- Empowered others – As an organisation that proudly supports c.80% ethnically diverse communities, we know (and see and hear) the challenges our young people face: they are statistically more likely to be unemployed, less likely to progress professionally and more likely to receive longer custodial sentences. So as part of this movement and our commitments, we continued to listen to our young people, and have supported them to enact change – providing them with a voice and a safe platform to express their views. We’ve facilitated positive discussions, and educated and supported them where possible. In support of this, we’ve been proud to link in with UK Youth’s #YoungAndBlack campaign.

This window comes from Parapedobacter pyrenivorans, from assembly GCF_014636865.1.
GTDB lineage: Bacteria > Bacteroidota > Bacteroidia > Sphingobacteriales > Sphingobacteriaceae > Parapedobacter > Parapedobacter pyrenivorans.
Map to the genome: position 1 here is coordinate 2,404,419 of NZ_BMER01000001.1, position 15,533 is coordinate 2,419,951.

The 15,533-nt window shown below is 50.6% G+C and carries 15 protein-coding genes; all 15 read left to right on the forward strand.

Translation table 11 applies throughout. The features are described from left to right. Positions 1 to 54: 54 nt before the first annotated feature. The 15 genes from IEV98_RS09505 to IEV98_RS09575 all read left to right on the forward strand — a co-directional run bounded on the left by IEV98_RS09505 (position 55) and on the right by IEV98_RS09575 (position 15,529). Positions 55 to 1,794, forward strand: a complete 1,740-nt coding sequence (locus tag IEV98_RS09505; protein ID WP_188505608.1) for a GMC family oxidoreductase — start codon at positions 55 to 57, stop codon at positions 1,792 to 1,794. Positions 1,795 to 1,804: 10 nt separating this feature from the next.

- Reviewed – A key part of this last year has been reviewing our structures, systems, processes and policies to ensure they are truly inclusive and equitable, and reflect our new commitments. This has resulted in a number of changes. We’ve created a new ‘Equality, Diversity and Inclusion (EDI) Committee’ (that I’m proud to be part of), which has responsibility for ensuring the development and delivery of our EDI agenda, and promotes inclusion, equality and the understanding of diversity, both as an employer and as a service provider – as well as ensuring we act in accordance with our statutory duties to eliminate unlawful discrimination, and advance equality of opportunity. A key success here has been the introduction of an ‘Inclusive Procurement’ element of our wider procurement processes, to ensure that all potential suppliers, contractors and/or partners have a fair and equal opportunity to compete for business, as well as ensuring strong due diligence on their EDI processes (amongst other areas like localism and sustainable development) to ensure shares values. And we’ve also reviewed (and changed) areas of our terminology, linking in with the expert research from Sporting Equals (and their ‘Terminology Survey Statement’).